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Saturday, October 22, 2016

Kerry runner aims for 2020 Paralympics


Pictured at the Charleville International Half-Marathon were (l-r): Liz Leonard, Ross Gallagher, Cllr Ian Doyle and organiser Michael Herlihy. Copyright Sandra Quinn 2016. 
For many people, losing the majority of their sight as a teenager would knock them for six, but Kerry man Ross Gallagher has risen above his visual impairment and is now training in the hopes of gaining a place on the Irish team for the 2020 Paralympics.

The 28-year-old from Castleisland was speaking before the Charleville International Half-Marathon, which is described as the flattest and fastest half-marathon in Ireland. This was Ross’ first half-marathon and in total, he has now covered a total distance of almost 18,000 miles with his running.

Living with a visual impairment is a struggle for many, but perhaps more trying for those who develop the issue in later in life, as they were accustomed to seeing the beauty of the world and suddenly that gift was stripped from them.

“I had good sight until I was 15. Then my eyesight went from 30% down to 5% in one day. It was very hard and tough at first. I did have dark days, but I got over it,” Ross said.

Since he started running twelve years ago, Ross has become somewhat of an inspiration for those in his hometown in Kerry, those among the running community and people scattered all over the world and is fondly known to some as the Kerry superstar.

Liz Leonard and Ross Gallagher captured in action in Charleville by Kevin O'Connor. Picture Credit: Kevin O'Connor. 
Ross is a member of Gneeveguilla Athletics Club and Vision Sports Ireland and said that he wouldn’t be where he is now without the unyielding support from his family, friends and fellow runners.

He uses Facebook every day and said that he has met great people through it, but it also helps him to find guide runners and people to give him a drive to races, as he travels across the country to do the thing he loves most.

“I don’t let it stop me. You can’t, you have to get on with life and live life to the full,” Ross said.

Asked what running means to him, Ross summed it up in three powerful words; “Running, Passion, Life.”

As a pre-cursor to the Paralympics, Ross is aiming to complete his first marathon in two years, to tie in with his 30th birthday.

Ross trains every second day or two or three times a week and he depends on different guide runners to help him through the course and he is always striving for a Personal Best (PB).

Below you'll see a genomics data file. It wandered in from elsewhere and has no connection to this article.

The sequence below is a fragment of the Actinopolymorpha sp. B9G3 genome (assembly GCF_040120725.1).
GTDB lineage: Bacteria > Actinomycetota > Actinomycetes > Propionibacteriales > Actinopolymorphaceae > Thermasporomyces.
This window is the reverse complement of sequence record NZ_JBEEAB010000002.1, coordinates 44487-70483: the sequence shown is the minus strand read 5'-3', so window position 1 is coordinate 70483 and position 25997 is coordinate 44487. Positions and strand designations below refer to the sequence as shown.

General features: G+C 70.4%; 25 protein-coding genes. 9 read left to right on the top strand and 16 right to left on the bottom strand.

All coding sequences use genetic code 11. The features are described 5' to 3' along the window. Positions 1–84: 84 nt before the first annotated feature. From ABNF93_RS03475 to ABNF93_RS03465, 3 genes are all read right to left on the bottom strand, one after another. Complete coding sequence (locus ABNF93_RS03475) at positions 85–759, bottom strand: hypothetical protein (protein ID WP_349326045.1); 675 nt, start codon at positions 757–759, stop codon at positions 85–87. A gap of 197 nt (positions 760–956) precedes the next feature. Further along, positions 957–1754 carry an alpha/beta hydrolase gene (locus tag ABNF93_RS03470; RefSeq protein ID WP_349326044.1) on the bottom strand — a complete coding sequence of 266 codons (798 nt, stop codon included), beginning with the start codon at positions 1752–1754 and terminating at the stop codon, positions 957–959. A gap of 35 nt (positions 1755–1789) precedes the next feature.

He completed the Charleville race with Liz Leonard, who he has known for nearly a year and they had done a number of races together at that point. He also had the added advantage that with Liz working for An Post in Kilmallock and being from Bruff, she knew the course very well.

Liz and Ross celebrating at the finish line in Charleville. Picture Credit: Robert Green. 
Speaking about how you have to be on high alert while doing assisted running, Liz explained what is involved.

“This is my first year doing the running with Ross and it’s a learning curve for me. You have to be on the ball. You have to realise that you are his eyes 100% and you can’t take your eyes off him,” she said.

Liz started out cycling a few years ago and then started running. She is clearly a natural and was born to run, as she has completed 13 marathons and finished her first ultra marathon earlier this year.

“There are things you take for granted, like you could be coming up to something and see an overhanging tree and I’d have to tell him about that and also factor in that he’s on the inside and is taller than me. I’ve got to be careful and watch for a lot of things,” she said.

She added that she will count down the paces when they are coming up to different parts of the road, but she said that you have to be particularly vigilant when it comes to things like loose stones or something jutting out, as these could really damage Ross, if he isn’t expecting them.

While she said that it is great to run with Ross, Liz added that it has made her aware of different things, such as the problems of people parking on footpaths, as this completely throws Ross off and is equally dangerous for people in wheelchairs or people pushing prams, as they have to move out onto the main road.

“I love running and the people you meet. Everyone is helping everybody out on the route. This is like your second family without the complications. Ross is a great source of inspiration for people,” Liz concluded.




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